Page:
A New Kind Of Normal

Today is our sixth day of isolation. 

It feels simultaneously surreal and terrifying. Our conversations have switched from what should we watch on the TV and sharing anecdotes about our days, to how we will get essential supplies and to how once we return to work we will protect the children.

The Bear has made the switch to our new home based life with ease.

She has communicated with friends and family via FaceTime, savoured the normality of the distance learning work her school have sent and declared that she much prefers staying home to having to leave the house anyway. Whilst I’m glad she’s coping well, I cannot help but wonder of the long term impact for her, and how hard the transition back into the real world will be when we get there.

The Lion is finding it harder.

He is more active than the Bear and dislikes being in. He is easily bored and doesn’t understand why we can no longer visit his favourite places. There have been meltdowns and tears. His selective mutism means talking on the phone is hard – and often even impossible- for him. Set to start reception in September, the challenges for him, once all of this is over will be enormous. The transitions huge. They would have been anyway, but now there will be no continuity, no transition.

As a teacher, I am essentially still in limbo as we wait to see how local authorities and schools implement government guidance and organise provision for the children we care for. Whilst knowing that although I am a key worker – whatever that provision looks like, it will not be a provision that works for either of my children.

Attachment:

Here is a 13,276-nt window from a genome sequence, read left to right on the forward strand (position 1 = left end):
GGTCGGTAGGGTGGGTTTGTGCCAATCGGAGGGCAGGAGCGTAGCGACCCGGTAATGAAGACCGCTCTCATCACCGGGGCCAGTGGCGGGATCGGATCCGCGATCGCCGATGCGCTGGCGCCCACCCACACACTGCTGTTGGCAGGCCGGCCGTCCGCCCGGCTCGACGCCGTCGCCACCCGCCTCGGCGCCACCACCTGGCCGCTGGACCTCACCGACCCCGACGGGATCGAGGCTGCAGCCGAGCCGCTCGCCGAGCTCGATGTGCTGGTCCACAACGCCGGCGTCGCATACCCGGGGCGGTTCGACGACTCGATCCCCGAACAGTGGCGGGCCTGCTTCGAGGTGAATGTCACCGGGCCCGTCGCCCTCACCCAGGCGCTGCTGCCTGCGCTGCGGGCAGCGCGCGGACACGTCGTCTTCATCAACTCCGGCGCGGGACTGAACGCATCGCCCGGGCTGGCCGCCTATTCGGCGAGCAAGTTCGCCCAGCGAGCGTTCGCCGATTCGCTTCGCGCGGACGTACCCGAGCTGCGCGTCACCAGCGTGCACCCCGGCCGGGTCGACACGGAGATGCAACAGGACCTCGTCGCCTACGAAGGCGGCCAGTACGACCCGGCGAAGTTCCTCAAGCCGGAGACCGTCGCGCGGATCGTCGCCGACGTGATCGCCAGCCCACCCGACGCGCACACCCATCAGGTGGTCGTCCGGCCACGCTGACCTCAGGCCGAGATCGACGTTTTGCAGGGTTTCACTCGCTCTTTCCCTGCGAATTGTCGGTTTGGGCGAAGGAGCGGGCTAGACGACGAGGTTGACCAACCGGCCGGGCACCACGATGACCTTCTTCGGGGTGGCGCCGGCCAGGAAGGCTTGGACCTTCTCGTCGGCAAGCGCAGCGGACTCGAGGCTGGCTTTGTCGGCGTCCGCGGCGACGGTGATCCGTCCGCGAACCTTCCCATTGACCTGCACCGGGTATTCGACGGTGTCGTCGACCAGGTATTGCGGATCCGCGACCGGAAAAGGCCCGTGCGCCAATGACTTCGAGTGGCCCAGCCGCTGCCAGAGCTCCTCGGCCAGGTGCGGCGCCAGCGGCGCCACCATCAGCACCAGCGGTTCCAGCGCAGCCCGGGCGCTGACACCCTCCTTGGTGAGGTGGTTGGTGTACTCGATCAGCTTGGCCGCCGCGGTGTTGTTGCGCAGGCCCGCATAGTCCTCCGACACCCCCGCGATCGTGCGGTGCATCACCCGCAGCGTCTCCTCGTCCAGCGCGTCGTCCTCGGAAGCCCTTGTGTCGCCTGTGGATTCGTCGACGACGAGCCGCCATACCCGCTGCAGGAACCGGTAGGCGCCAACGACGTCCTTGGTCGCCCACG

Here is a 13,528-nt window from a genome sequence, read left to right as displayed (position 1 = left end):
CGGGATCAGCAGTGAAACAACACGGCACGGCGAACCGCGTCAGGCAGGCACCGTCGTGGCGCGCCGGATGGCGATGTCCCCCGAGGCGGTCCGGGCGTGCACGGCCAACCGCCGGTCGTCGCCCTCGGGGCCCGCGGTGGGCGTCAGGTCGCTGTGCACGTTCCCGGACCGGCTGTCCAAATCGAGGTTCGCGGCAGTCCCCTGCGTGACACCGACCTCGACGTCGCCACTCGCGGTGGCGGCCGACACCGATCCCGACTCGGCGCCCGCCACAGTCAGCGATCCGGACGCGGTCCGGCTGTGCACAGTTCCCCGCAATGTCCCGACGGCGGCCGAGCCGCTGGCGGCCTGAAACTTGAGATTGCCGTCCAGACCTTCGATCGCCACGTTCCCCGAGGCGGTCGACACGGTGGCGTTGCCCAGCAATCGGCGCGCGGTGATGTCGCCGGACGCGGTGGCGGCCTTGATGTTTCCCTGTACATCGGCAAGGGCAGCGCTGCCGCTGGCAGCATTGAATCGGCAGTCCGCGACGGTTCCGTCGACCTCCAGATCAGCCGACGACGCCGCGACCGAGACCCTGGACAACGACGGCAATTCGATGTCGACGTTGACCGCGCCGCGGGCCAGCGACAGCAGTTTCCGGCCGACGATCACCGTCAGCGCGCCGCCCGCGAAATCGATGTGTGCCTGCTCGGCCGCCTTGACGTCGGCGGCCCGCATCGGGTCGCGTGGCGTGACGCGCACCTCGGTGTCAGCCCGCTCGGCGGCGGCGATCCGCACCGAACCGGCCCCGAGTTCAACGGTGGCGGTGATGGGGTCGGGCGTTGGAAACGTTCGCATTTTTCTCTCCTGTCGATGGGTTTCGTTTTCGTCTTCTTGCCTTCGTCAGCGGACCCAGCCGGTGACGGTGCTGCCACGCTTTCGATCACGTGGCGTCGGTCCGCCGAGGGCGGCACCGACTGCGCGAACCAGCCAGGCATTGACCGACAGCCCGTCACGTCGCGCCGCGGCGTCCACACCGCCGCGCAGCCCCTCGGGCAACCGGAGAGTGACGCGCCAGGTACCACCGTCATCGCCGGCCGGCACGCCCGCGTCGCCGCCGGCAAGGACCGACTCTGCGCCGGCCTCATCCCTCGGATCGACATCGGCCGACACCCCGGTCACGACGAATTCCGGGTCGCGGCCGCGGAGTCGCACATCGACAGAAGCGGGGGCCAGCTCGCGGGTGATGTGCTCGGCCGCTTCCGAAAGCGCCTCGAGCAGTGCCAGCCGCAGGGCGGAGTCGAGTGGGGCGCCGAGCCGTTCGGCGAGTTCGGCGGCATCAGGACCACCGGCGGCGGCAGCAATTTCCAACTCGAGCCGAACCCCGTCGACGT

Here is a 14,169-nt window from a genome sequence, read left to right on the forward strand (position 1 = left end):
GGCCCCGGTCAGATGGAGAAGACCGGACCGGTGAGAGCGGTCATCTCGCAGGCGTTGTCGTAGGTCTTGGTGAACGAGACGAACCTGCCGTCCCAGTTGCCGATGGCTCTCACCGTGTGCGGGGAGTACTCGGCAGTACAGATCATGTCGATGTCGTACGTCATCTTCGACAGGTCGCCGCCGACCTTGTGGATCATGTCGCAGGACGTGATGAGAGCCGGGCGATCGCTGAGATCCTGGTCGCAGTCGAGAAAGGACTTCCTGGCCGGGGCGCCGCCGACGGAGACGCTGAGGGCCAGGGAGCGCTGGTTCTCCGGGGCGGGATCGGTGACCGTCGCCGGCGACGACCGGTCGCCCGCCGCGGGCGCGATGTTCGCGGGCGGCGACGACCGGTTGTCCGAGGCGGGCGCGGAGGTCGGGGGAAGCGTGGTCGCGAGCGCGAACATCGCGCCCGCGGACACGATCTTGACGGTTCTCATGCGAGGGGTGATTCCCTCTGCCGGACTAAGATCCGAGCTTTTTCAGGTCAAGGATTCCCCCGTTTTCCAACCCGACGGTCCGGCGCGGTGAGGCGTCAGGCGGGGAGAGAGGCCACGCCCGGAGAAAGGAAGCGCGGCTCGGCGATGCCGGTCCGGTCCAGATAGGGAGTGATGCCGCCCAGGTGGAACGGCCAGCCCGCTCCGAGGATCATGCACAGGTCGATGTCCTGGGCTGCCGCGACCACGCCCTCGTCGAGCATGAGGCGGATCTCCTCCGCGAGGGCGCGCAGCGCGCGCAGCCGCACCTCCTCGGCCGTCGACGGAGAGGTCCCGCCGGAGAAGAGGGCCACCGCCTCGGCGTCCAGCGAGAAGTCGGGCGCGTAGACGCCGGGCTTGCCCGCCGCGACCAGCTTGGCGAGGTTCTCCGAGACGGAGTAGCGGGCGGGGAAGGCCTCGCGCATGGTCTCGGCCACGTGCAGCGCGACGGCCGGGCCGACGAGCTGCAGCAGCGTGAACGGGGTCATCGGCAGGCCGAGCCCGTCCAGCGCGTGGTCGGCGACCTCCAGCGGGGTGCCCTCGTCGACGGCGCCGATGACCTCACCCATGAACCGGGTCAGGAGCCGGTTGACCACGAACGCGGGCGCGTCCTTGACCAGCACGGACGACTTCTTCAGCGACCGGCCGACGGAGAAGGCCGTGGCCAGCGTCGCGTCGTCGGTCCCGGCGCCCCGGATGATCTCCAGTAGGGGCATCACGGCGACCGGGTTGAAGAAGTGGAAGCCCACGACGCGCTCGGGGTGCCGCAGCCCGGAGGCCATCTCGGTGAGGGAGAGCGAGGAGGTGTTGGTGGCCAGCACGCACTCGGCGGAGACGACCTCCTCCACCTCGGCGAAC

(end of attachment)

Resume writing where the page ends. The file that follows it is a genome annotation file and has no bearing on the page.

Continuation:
Once out of isolation a new normal will begin.

The Other Half and I will find a way of working our hours around each other, as a Scientist the Other Half is needed at work, but his company have said they will do all they can to work around the hours he can do. Meanwhile I will find a way of teaching my class remotely, looking after the children of key workers and being a mum – I just hope I can give all those roles the best possible version of me, the version of me they deserve.

For now we have food in the cupboard, we have our health and we have each other. I have never been more grateful for the technology which is keeping us connected to those that we cannot see. We have empty cardboard boxes to make junk models with, and the ingredients we need to make a birthday cake for the Lion in two weeks time.

Life is different than we ever imagined it would be.

But it could also be worse. So for now we are finding what joy we can in the small things and trying hard not to worry about the things we can’t control.

We are finding a new kind of normal. And that is something we know how to do.

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